Statistics seem to suggest that America’s farmers are aging.
The average age of American farmers is 57 and the fastest growing group of farm operators are farmers age 65 and over.
USDA numbers show a 20% drop in farmers under the age of 25, and we talked to a young Brazos Valley farmer about the challenges young farmers face when they begin their operations.
“The biggest challenge for being a young farmer is number one you’ve gotta first get the land, and you gotta be patient, and I’ve luckily been very fortunate to know some good people who put some good words for me.”
Aaron Martinka farms cotton from Robertson County all the way north into McLennan County.
“Any capital that’s there goes to putting the crop in and as a young farmer it’s also hard because what capital you do have as you pick up land, you have to put that capital into the new land. So you typically would beg borrow or lease the equipment to farm that first piece of ground.”
The capital requirements for farming can give a young farmer sticker shock.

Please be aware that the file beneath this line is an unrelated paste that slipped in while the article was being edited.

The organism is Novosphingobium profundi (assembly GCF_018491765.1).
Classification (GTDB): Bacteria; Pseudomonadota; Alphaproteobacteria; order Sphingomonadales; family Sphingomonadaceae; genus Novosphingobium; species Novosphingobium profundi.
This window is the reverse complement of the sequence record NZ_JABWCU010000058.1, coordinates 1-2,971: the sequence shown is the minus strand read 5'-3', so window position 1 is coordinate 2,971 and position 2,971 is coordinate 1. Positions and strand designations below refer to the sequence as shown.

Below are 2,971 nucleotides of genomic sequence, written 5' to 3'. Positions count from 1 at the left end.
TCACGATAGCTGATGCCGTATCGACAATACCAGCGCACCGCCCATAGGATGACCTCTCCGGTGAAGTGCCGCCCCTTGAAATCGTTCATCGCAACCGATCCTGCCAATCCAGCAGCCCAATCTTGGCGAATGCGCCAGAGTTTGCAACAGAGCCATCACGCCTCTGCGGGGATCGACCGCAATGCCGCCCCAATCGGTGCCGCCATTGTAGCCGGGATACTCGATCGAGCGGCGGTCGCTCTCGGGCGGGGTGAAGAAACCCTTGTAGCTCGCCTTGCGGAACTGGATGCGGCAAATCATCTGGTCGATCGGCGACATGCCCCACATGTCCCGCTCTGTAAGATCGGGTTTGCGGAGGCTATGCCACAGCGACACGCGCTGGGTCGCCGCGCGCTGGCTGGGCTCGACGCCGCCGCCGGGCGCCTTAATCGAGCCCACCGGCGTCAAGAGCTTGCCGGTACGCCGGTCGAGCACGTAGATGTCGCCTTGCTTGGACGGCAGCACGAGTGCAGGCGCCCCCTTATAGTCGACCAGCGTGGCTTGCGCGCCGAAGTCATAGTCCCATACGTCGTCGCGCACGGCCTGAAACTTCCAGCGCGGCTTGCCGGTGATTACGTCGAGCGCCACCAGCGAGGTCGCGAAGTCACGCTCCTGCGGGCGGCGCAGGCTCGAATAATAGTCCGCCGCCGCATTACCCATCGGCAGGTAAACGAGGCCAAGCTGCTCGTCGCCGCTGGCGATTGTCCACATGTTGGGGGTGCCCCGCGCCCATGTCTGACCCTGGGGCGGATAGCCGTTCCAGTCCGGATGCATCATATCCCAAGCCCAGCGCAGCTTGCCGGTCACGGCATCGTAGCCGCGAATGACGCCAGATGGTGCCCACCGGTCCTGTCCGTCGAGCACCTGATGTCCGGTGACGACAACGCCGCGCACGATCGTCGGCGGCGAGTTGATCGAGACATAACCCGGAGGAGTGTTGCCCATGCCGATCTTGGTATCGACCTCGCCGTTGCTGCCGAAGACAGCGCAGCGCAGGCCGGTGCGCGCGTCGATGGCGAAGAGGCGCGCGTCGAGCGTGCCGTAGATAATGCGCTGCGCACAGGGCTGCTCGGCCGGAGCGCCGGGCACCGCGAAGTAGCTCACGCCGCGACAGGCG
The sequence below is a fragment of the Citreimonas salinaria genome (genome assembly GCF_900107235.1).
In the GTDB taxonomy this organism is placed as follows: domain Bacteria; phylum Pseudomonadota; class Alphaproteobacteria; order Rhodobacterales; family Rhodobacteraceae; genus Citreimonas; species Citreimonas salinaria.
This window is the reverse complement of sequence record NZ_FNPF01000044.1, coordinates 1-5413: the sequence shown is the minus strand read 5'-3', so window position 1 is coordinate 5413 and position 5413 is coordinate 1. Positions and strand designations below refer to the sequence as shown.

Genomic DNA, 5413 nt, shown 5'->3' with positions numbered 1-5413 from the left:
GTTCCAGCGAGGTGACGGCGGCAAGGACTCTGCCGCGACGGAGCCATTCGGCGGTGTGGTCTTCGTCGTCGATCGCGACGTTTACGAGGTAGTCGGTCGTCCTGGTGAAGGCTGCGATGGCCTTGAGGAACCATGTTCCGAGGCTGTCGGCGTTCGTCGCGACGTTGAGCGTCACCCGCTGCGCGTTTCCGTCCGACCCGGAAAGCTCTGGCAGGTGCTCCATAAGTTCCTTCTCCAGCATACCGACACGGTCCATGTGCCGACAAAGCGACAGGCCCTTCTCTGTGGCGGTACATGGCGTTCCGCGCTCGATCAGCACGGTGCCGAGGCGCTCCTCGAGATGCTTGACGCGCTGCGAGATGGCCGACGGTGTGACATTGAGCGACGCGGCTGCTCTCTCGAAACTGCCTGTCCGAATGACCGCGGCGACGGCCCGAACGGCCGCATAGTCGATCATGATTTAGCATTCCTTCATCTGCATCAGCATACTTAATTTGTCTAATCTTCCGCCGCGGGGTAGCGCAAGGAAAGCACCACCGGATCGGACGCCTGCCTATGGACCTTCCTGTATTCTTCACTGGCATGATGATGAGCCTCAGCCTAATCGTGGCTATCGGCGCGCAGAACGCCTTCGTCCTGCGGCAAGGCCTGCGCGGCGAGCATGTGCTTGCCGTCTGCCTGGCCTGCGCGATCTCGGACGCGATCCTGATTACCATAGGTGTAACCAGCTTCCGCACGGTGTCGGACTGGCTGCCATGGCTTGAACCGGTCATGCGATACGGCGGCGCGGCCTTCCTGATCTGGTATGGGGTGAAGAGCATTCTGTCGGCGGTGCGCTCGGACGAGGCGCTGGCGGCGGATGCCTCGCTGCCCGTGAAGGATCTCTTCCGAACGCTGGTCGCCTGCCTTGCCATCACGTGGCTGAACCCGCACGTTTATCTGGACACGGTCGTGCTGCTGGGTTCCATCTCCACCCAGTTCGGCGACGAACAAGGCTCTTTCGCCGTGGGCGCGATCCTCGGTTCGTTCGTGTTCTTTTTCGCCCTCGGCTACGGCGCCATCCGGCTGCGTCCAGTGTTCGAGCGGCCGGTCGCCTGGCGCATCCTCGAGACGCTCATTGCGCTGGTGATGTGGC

“When I was younger I used to think ten thousand dollars was a lot of money, and now in the farming business it’s, you write that check all the time. There’s a lot of money that goes in one pocket but there’s a lot of money that goes out the other pocket.”
There’s a lot more to farming than most consumers realize.
“Contrary to everybody’s belief farming is a very dynamic business. You always have to stay up top on the new technology in both the seeds, the genetics, the hybrids, the technology. It’s always evolving.”
And of course we had to ask Aaron why he chose to be a farmer.
“I guess I went into farming because farming’s in my blood. If I went out and took a job, I’d always want to come back. They’re talking about his drought going to 2020, you wonder, maybe, should I have gotten into it, but I always know if I wasn’t in it, I’d want to be in it. Every year you’ve got a new opportunity, new hope, for the next year. We just came off of a bad season, you look forward to next year thinking, hoping it’s going to be better.”
I’m Shel Winkley, looking at Brazos Valley agriculture, From The Ground Up.
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